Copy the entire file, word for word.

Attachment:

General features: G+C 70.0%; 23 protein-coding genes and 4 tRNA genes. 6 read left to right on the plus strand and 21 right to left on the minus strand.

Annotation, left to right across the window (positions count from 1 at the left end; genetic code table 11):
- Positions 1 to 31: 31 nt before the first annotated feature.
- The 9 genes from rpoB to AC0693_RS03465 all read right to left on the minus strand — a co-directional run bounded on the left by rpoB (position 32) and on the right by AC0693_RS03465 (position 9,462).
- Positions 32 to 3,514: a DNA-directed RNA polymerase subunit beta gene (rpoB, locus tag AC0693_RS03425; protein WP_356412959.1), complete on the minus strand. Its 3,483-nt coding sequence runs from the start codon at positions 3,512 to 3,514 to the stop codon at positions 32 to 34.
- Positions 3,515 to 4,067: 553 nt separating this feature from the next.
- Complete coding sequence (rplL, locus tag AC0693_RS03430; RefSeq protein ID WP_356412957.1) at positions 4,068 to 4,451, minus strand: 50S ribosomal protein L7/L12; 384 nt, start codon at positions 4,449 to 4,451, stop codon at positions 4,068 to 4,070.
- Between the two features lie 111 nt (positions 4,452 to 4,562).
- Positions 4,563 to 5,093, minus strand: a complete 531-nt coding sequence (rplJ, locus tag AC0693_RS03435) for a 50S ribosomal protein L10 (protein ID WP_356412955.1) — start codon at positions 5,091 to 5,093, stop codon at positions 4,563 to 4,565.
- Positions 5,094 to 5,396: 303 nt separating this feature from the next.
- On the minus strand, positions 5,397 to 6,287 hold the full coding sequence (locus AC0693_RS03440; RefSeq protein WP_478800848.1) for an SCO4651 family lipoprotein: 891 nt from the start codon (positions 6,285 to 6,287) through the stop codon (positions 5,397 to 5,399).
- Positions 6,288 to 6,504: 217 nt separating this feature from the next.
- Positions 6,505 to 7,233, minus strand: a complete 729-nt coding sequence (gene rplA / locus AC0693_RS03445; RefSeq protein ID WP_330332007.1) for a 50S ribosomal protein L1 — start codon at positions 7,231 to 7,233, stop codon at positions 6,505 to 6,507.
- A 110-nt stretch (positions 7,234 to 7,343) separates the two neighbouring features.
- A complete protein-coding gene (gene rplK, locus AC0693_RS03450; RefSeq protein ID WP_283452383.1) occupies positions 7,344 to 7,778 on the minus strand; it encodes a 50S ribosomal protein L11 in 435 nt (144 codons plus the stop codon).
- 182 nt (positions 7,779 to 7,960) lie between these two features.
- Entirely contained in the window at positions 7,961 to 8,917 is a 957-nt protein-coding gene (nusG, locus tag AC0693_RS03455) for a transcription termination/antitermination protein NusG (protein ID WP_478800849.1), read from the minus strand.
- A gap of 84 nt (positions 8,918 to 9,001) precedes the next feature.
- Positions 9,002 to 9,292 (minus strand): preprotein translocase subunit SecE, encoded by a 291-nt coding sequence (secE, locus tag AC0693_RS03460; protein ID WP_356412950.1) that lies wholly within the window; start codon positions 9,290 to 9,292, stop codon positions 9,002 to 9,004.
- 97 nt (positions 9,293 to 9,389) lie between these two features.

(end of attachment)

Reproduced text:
General features: G+C 70.0%; 23 protein-coding genes and 4 tRNA genes. 6 read left to right on the plus strand and 21 right to left on the minus strand.

Annotation, left to right across the window (positions count from 1 at the left end; genetic code table 11):
- Positions 1 to 31: 31 nt before the first annotated feature.
- The 9 genes from rpoB to AC0693_RS03465 all read right to left on the minus strand — a co-directional run bounded on the left by rpoB (position 32) and on the right by AC0693_RS03465 (position 9,462).
- Positions 32 to 3,514: a DNA-directed RNA polymerase subunit beta gene (rpoB, locus tag AC0693_RS03425; protein WP_356412959.1), complete on the minus strand. Its 3,483-nt coding sequence runs from the start codon at positions 3,512 to 3,514 to the stop codon at positions 32 to 34.
- Positions 3,515 to 4,067: 553 nt separating this feature from the next.
- Complete coding sequence (rplL, locus tag AC0693_RS03430; RefSeq protein ID WP_356412957.1) at positions 4,068 to 4,451, minus strand: 50S ribosomal protein L7/L12; 384 nt, start codon at positions 4,449 to 4,451, stop codon at positions 4,068 to 4,070.
- Between the two features lie 111 nt (positions 4,452 to 4,562).
- Positions 4,563 to 5,093, minus strand: a complete 531-nt coding sequence (rplJ, locus tag AC0693_RS03435) for a 50S ribosomal protein L10 (protein ID WP_356412955.1) — start codon at positions 5,091 to 5,093, stop codon at positions 4,563 to 4,565.
- Positions 5,094 to 5,396: 303 nt separating this feature from the next.
- On the minus strand, positions 5,397 to 6,287 hold the full coding sequence (locus AC0693_RS03440; RefSeq protein WP_478800848.1) for an SCO4651 family lipoprotein: 891 nt from the start codon (positions 6,285 to 6,287) through the stop codon (positions 5,397 to 5,399).
- Positions 6,288 to 6,504: 217 nt separating this feature from the next.
- Positions 6,505 to 7,233, minus strand: a complete 729-nt coding sequence (gene rplA / locus AC0693_RS03445; RefSeq protein ID WP_330332007.1) for a 50S ribosomal protein L1 — start codon at positions 7,231 to 7,233, stop codon at positions 6,505 to 6,507.
- A 110-nt stretch (positions 7,234 to 7,343) separates the two neighbouring features.
- A complete protein-coding gene (gene rplK, locus AC0693_RS03450; RefSeq protein ID WP_283452383.1) occupies positions 7,344 to 7,778 on the minus strand; it encodes a 50S ribosomal protein L11 in 435 nt (144 codons plus the stop codon).
- 182 nt (positions 7,779 to 7,960) lie between these two features.
- Entirely contained in the window at positions 7,961 to 8,917 is a 957-nt protein-coding gene (nusG, locus tag AC0693_RS03455) for a transcription termination/antitermination protein NusG (protein ID WP_478800849.1), read from the minus strand.
- A gap of 84 nt (positions 8,918 to 9,001) precedes the next feature.
- Positions 9,002 to 9,292 (minus strand): preprotein translocase subunit SecE, encoded by a 291-nt coding sequence (secE, locus tag AC0693_RS03460; protein ID WP_356412950.1) that lies wholly within the window; start codon positions 9,290 to 9,292, stop codon positions 9,002 to 9,004.
- 97 nt (positions 9,293 to 9,389) lie between these two features.